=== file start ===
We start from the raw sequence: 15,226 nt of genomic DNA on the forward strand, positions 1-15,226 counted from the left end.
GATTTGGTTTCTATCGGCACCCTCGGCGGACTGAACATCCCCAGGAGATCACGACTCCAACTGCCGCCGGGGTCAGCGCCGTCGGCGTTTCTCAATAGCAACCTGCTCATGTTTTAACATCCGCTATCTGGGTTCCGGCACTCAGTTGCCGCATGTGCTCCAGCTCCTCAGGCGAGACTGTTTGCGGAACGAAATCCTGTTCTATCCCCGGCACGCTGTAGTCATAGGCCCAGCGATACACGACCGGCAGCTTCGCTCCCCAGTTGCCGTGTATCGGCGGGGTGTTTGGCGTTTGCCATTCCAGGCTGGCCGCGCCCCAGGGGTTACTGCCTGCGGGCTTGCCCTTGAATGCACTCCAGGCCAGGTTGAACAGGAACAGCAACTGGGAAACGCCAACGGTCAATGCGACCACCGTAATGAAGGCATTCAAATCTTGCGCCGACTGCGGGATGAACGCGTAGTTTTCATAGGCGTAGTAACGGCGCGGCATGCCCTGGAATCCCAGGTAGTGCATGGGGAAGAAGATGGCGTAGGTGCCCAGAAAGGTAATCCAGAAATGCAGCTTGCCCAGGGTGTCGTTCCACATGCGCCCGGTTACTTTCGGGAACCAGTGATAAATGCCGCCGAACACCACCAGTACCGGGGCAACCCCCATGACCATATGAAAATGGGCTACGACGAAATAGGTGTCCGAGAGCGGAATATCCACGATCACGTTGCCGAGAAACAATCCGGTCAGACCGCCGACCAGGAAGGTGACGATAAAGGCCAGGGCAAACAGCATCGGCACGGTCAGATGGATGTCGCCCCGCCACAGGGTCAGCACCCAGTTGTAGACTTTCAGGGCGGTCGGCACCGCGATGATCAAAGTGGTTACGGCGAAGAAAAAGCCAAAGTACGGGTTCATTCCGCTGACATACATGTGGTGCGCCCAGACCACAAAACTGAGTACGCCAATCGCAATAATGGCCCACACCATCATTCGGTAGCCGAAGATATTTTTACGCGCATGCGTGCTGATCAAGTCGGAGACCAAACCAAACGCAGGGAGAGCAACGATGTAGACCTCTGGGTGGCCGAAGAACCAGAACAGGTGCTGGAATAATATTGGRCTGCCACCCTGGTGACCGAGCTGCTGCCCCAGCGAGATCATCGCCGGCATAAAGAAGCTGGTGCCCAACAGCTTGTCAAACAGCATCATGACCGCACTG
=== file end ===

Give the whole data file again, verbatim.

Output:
We start from the raw sequence: 15,226 nt of genomic DNA on the forward strand, positions 1-15,226 counted from the left end.
GATTTGGTTTCTATCGGCACCCTCGGCGGACTGAACATCCCCAGGAGATCACGACTCCAACTGCCGCCGGGGTCAGCGCCGTCGGCGTTTCTCAATAGCAACCTGCTCATGTTTTAACATCCGCTATCTGGGTTCCGGCACTCAGTTGCCGCATGTGCTCCAGCTCCTCAGGCGAGACTGTTTGCGGAACGAAATCCTGTTCTATCCCCGGCACGCTGTAGTCATAGGCCCAGCGATACACGACCGGCAGCTTCGCTCCCCAGTTGCCGTGTATCGGCGGGGTGTTTGGCGTTTGCCATTCCAGGCTGGCCGCGCCCCAGGGGTTACTGCCTGCGGGCTTGCCCTTGAATGCACTCCAGGCCAGGTTGAACAGGAACAGCAACTGGGAAACGCCAACGGTCAATGCGACCACCGTAATGAAGGCATTCAAATCTTGCGCCGACTGCGGGATGAACGCGTAGTTTTCATAGGCGTAGTAACGGCGCGGCATGCCCTGGAATCCCAGGTAGTGCATGGGGAAGAAGATGGCGTAGGTGCCCAGAAAGGTAATCCAGAAATGCAGCTTGCCCAGGGTGTCGTTCCACATGCGCCCGGTTACTTTCGGGAACCAGTGATAAATGCCGCCGAACACCACCAGTACCGGGGCAACCCCCATGACCATATGAAAATGGGCTACGACGAAATAGGTGTCCGAGAGCGGAATATCCACGATCACGTTGCCGAGAAACAATCCGGTCAGACCGCCGACCAGGAAGGTGACGATAAAGGCCAGGGCAAACAGCATCGGCACGGTCAGATGGATGTCGCCCCGCCACAGGGTCAGCACCCAGTTGTAGACTTTCAGGGCGGTCGGCACCGCGATGATCAAAGTGGTTACGGCGAAGAAAAAGCCAAAGTACGGGTTCATTCCGCTGACATACATGTGGTGCGCCCAGACCACAAAACTGAGTACGCCAATCGCAATAATGGCCCACACCATCATTCGGTAGCCGAAGATATTTTTACGCGCATGCGTGCTGATCAAGTCGGAGACCAAACCAAACGCAGGGAGAGCAACGATGTAGACCTCTGGGTGGCCGAAGAACCAGAACAGGTGCTGGAATAATATTGGRCTGCCACCCTGGTGACCGAGCTGCTGCCCCAGCGAGATCATCGCCGGCATAAAGAAGCTGGTGCCCAACAGCTTGTCAAACAGCATCATGACCGCACTG